Yet another measure provides that the further processing of the probe signal is influenced by the fact that the signal of the exhaust gas probe is sampled, synchronously as to rotational speed, in such a way that for each ignition top dead center of each cylinder a sampled value is present; and that the position of the sampling point in time is varied relative to the ignition top dead center until the reaction of the exhaust gas probe corresponds to a certain stored reaction.
Here, too, it is true that this measure requires particularly little storage space and calculating capacity, because it takes effect in the signal processing chain, so to speak, before the more painstaking calculations of the model.
Numeral 1 in
At the mounting location of the exhaust gas probe, a thorough mixing of the exhaust gases of the cylinders has already taken place. Therefore, the composition of the exhaust gas at the mounting location of the probe is a function of the lambda values of the individual cylinders. The lambda values of the individual cylinders may be constructed in the following manner, in a simplified representation. The signal of the exhaust gas probe is sampled in the individual cylinders synchronously with the points in time of the ignition. At a point t, the exhaust gas composition at the probe mounting location, for example, is determined for the greater part by the composition of the exhaust gas of the last combustion and for respectively lesser parts by the exhaust gas composition of the preceding combustions. Thus, each cylinder influences the exhaust gas composition at point t, at a certain weight c. Expressed in a different way:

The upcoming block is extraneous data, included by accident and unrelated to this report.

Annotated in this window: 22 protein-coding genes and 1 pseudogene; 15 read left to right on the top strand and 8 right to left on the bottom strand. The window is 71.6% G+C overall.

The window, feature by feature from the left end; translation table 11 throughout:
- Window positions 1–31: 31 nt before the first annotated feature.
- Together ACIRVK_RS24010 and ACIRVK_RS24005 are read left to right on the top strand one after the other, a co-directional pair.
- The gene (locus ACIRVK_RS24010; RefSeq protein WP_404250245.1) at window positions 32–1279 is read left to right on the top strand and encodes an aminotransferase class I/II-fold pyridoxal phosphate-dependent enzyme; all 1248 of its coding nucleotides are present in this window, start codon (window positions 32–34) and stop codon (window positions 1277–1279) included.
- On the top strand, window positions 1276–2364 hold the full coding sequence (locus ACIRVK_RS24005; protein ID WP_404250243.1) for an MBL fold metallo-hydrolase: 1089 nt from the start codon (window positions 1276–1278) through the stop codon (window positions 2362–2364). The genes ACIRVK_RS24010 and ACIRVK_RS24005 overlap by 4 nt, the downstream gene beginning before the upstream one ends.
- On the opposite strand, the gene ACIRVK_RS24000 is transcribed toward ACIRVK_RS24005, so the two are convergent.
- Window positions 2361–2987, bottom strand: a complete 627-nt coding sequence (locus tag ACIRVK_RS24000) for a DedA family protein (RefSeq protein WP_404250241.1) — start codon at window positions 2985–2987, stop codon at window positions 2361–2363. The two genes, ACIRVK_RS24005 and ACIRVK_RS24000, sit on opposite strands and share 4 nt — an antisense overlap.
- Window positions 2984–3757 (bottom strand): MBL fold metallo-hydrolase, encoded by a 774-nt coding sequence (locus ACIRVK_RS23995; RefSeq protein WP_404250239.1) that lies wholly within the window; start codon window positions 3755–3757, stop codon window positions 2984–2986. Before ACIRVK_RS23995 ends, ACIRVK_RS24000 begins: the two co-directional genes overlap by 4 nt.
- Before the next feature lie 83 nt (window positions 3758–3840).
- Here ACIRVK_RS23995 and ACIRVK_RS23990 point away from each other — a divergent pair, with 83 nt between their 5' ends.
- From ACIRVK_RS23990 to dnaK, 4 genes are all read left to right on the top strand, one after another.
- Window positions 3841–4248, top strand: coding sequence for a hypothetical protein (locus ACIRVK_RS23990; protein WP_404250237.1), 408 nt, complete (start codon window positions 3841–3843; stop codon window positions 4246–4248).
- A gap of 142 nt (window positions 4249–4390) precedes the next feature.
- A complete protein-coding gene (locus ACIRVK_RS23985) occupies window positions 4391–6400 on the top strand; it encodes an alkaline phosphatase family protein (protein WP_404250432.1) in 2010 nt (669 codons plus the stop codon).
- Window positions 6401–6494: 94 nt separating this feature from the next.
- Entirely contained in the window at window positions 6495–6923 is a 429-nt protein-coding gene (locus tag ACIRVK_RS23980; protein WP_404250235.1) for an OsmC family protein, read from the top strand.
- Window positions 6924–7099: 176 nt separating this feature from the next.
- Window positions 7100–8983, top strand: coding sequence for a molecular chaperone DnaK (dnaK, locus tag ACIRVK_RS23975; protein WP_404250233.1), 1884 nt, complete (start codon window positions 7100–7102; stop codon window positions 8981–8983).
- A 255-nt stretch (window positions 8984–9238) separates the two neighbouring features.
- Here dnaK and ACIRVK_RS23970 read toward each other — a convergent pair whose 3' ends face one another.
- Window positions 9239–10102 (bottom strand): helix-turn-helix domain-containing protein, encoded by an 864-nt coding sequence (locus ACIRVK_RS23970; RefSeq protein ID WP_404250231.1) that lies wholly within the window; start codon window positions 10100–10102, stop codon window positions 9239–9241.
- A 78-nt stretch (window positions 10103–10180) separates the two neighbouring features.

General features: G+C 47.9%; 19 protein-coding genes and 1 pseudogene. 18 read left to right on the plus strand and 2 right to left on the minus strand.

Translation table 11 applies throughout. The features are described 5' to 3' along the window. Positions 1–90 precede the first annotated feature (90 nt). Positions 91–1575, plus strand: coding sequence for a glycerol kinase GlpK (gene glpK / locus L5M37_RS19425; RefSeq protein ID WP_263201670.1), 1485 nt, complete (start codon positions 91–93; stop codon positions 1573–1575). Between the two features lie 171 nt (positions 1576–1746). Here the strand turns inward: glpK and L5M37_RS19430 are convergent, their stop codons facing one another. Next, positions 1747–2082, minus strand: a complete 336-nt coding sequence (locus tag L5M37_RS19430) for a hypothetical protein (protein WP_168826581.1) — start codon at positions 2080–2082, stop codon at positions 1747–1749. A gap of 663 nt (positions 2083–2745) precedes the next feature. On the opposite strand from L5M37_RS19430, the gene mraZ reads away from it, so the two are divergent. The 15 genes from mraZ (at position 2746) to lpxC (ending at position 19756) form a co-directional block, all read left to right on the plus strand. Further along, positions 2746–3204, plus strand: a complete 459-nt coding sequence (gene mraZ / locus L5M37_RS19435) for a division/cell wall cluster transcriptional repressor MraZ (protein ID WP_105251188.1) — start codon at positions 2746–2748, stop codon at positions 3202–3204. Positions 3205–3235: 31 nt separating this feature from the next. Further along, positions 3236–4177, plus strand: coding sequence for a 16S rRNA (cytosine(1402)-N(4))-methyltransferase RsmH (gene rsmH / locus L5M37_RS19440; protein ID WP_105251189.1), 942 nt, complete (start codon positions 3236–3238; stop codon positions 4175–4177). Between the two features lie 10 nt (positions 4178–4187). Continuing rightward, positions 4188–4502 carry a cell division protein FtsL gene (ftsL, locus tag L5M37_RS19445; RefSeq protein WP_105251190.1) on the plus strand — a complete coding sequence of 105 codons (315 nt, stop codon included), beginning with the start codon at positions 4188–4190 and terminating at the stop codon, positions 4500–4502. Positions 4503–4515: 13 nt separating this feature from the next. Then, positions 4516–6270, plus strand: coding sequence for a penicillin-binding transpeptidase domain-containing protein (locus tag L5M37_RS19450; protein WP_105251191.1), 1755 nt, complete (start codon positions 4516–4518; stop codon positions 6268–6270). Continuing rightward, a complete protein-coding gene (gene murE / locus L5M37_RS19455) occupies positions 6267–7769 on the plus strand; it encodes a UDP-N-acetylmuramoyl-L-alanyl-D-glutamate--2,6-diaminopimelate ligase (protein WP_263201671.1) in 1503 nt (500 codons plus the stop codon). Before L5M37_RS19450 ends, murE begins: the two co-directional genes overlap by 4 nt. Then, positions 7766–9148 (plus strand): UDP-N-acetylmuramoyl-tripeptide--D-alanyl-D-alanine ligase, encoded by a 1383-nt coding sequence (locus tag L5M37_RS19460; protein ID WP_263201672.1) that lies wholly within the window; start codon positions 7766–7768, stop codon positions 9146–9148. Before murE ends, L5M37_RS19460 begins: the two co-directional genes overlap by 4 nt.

The lambda value measured at the mounting location of the probe may be represented by the sum of the actual lambda values furnished with weighting factors c.
Thus, for an internal combustion engine having N cylinders, in the case of ignition-synchronous sampling, this results in N measured lambda values which may be associated with the N actual values of lambda via a weighting factor matrix cij having N rows and N columns.
The weighting factors may be ascertained by test stand measurements. The ascertained weighting factors thereby represent, as it were, the parameters of a model by the use of which, in the opposite direction, lambda estimated values for the individual cylinder lambda values may be ascertained from N sampling values of the probe signal in each case. The opposite direction thus corresponds to the inverted model.
Details on this, as well as details on a single cylinder lambda regulation based on this, may be seen in the above-mentioned SAE paper.